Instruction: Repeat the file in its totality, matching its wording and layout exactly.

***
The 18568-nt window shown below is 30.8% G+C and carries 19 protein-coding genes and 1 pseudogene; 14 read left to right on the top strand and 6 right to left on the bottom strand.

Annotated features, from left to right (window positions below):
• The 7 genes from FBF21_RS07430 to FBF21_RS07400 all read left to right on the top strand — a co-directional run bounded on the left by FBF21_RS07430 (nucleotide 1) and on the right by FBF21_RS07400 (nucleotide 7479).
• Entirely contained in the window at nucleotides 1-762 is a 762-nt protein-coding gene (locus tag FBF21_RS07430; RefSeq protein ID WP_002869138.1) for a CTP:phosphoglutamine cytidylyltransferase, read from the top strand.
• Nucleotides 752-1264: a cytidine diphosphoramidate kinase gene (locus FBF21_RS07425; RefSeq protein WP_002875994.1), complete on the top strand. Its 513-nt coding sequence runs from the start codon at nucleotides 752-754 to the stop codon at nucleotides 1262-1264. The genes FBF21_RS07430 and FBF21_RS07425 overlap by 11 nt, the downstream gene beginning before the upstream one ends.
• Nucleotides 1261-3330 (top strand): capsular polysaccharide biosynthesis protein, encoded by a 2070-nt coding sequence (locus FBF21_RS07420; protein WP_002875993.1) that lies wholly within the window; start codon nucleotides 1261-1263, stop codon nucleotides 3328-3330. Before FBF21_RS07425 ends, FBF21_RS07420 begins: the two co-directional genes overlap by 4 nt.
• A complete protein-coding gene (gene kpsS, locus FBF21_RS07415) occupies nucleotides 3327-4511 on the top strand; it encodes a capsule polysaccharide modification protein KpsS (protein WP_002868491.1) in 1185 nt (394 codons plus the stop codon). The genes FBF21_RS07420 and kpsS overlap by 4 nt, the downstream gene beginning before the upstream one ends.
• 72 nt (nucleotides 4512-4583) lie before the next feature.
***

The 18568-nt window shown below is 30.8% G+C and carries 19 protein-coding genes and 1 pseudogene; 14 read left to right on the top strand and 6 right to left on the bottom strand.

Annotated features, from left to right (window positions below):
• The 7 genes from FBF21_RS07430 to FBF21_RS07400 all read left to right on the top strand — a co-directional run bounded on the left by FBF21_RS07430 (nucleotide 1) and on the right by FBF21_RS07400 (nucleotide 7479).
• Entirely contained in the window at nucleotides 1-762 is a 762-nt protein-coding gene (locus tag FBF21_RS07430; RefSeq protein ID WP_002869138.1) for a CTP:phosphoglutamine cytidylyltransferase, read from the top strand.
• Nucleotides 752-1264: a cytidine diphosphoramidate kinase gene (locus FBF21_RS07425; RefSeq protein WP_002875994.1), complete on the top strand. Its 513-nt coding sequence runs from the start codon at nucleotides 752-754 to the stop codon at nucleotides 1262-1264. The genes FBF21_RS07430 and FBF21_RS07425 overlap by 11 nt, the downstream gene beginning before the upstream one ends.
• Nucleotides 1261-3330 (top strand): capsular polysaccharide biosynthesis protein, encoded by a 2070-nt coding sequence (locus FBF21_RS07420; protein WP_002875993.1) that lies wholly within the window; start codon nucleotides 1261-1263, stop codon nucleotides 3328-3330. Before FBF21_RS07425 ends, FBF21_RS07420 begins: the two co-directional genes overlap by 4 nt.
• A complete protein-coding gene (gene kpsS, locus FBF21_RS07415) occupies nucleotides 3327-4511 on the top strand; it encodes a capsule polysaccharide modification protein KpsS (protein WP_002868491.1) in 1185 nt (394 codons plus the stop codon). The genes FBF21_RS07420 and kpsS overlap by 4 nt, the downstream gene beginning before the upstream one ends.
• 72 nt (nucleotides 4512-4583) lie before the next feature.